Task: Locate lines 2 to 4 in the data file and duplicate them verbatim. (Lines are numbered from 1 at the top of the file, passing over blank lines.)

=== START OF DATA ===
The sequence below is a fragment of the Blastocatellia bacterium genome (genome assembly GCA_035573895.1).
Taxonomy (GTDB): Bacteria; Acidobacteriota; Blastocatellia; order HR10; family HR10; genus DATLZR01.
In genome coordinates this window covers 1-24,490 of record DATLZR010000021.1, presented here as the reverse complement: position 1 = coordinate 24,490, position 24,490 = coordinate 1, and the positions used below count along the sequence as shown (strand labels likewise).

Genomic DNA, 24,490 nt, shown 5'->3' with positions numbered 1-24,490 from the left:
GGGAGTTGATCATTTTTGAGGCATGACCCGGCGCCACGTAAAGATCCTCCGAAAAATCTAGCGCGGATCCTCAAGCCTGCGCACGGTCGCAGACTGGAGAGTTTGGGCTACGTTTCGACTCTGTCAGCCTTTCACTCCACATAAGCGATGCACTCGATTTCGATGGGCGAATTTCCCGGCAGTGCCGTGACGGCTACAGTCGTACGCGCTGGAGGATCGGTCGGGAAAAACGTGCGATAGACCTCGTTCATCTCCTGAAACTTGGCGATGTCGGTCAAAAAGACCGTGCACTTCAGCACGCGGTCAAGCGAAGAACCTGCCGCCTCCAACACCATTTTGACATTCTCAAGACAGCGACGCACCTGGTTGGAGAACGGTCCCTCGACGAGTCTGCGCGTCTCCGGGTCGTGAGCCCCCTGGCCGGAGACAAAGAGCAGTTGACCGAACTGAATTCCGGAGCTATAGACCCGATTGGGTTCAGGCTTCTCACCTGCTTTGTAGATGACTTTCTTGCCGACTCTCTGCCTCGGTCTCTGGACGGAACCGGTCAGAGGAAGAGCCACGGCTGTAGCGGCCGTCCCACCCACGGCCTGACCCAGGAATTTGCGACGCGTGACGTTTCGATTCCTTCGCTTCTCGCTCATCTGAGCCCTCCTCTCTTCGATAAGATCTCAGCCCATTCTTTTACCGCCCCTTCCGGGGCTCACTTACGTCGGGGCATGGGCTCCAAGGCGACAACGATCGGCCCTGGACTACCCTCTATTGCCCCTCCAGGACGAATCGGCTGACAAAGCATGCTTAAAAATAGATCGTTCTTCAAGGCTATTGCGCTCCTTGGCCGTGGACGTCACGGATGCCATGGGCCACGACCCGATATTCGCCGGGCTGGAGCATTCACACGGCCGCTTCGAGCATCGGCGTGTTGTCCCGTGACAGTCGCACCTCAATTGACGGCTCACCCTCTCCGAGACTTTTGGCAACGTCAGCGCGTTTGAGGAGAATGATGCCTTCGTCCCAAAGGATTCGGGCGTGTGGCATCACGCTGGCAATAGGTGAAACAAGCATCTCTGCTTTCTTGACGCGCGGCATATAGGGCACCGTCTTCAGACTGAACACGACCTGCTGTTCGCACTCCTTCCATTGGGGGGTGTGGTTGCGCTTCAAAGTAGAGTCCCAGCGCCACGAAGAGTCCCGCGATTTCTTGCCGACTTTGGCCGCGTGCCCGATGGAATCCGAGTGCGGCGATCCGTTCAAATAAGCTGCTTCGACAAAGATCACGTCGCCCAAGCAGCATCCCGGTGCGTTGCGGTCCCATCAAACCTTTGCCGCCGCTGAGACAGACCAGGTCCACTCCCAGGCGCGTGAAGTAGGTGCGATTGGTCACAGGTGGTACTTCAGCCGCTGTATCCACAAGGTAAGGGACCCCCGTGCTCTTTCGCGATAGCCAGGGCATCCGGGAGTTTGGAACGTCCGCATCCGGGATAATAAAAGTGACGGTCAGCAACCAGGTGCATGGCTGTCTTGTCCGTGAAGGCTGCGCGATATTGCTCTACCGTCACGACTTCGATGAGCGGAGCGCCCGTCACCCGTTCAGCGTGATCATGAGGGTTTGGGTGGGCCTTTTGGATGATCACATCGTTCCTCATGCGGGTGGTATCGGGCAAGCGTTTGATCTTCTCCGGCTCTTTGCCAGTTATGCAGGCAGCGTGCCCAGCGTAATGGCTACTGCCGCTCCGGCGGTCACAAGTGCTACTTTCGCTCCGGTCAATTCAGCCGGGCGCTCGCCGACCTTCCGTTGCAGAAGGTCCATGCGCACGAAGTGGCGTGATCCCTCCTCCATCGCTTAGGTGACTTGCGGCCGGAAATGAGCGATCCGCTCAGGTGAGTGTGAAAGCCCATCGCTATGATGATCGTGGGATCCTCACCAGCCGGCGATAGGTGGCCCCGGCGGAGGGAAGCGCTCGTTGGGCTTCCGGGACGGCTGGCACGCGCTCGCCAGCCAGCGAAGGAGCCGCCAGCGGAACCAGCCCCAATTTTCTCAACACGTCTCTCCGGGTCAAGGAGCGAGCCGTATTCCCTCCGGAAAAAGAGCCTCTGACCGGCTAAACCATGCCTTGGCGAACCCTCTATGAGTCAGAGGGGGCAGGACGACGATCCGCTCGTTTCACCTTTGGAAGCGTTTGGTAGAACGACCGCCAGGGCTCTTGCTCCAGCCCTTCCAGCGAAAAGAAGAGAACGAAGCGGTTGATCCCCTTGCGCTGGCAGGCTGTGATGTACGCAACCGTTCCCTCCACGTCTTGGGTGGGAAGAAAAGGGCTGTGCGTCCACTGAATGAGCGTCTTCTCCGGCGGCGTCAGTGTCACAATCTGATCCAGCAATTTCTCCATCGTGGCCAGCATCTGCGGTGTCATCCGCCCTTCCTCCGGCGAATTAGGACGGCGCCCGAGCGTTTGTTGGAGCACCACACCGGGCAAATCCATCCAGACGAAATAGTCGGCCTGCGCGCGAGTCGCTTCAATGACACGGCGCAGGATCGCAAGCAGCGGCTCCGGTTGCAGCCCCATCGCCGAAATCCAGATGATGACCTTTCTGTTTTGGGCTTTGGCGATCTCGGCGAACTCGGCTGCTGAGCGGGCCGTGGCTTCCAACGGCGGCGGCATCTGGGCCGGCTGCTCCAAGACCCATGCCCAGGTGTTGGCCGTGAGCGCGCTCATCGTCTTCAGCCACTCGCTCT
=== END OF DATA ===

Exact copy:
Taxonomy (GTDB): Bacteria; Acidobacteriota; Blastocatellia; order HR10; family HR10; genus DATLZR01.
In genome coordinates this window covers 1-24,490 of record DATLZR010000021.1, presented here as the reverse complement: position 1 = coordinate 24,490, position 24,490 = coordinate 1, and the positions used below count along the sequence as shown (strand labels likewise).

Genomic DNA, 24,490 nt, shown 5'->3' with positions numbered 1-24,490 from the left: